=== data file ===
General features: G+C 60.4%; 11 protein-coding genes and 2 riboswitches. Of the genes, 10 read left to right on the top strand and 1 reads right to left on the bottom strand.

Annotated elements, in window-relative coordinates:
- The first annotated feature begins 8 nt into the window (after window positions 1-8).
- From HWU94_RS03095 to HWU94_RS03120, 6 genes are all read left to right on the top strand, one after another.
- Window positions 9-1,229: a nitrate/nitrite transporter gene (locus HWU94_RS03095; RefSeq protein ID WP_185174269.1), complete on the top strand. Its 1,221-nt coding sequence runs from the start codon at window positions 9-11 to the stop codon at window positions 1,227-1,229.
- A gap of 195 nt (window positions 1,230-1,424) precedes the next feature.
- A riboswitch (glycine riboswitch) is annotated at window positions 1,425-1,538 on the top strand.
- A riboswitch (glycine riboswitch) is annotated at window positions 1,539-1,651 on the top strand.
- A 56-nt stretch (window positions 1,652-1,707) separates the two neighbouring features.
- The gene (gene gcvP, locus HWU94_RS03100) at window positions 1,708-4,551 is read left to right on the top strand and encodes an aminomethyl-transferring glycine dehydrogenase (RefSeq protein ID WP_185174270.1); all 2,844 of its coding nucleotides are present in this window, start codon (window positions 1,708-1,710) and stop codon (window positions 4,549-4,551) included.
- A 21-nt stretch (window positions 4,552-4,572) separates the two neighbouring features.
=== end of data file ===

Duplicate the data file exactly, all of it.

General features: G+C 60.4%; 11 protein-coding genes and 2 riboswitches. Of the genes, 10 read left to right on the top strand and 1 reads right to left on the bottom strand.

Annotated elements, in window-relative coordinates:
- The first annotated feature begins 8 nt into the window (after window positions 1-8).
- From HWU94_RS03095 to HWU94_RS03120, 6 genes are all read left to right on the top strand, one after another.
- Window positions 9-1,229: a nitrate/nitrite transporter gene (locus HWU94_RS03095; RefSeq protein ID WP_185174269.1), complete on the top strand. Its 1,221-nt coding sequence runs from the start codon at window positions 9-11 to the stop codon at window positions 1,227-1,229.
- A gap of 195 nt (window positions 1,230-1,424) precedes the next feature.
- A riboswitch (glycine riboswitch) is annotated at window positions 1,425-1,538 on the top strand.
- A riboswitch (glycine riboswitch) is annotated at window positions 1,539-1,651 on the top strand.
- A 56-nt stretch (window positions 1,652-1,707) separates the two neighbouring features.
- The gene (gene gcvP, locus HWU94_RS03100) at window positions 1,708-4,551 is read left to right on the top strand and encodes an aminomethyl-transferring glycine dehydrogenase (RefSeq protein ID WP_185174270.1); all 2,844 of its coding nucleotides are present in this window, start codon (window positions 1,708-1,710) and stop codon (window positions 4,549-4,551) included.
- A 21-nt stretch (window positions 4,552-4,572) separates the two neighbouring features.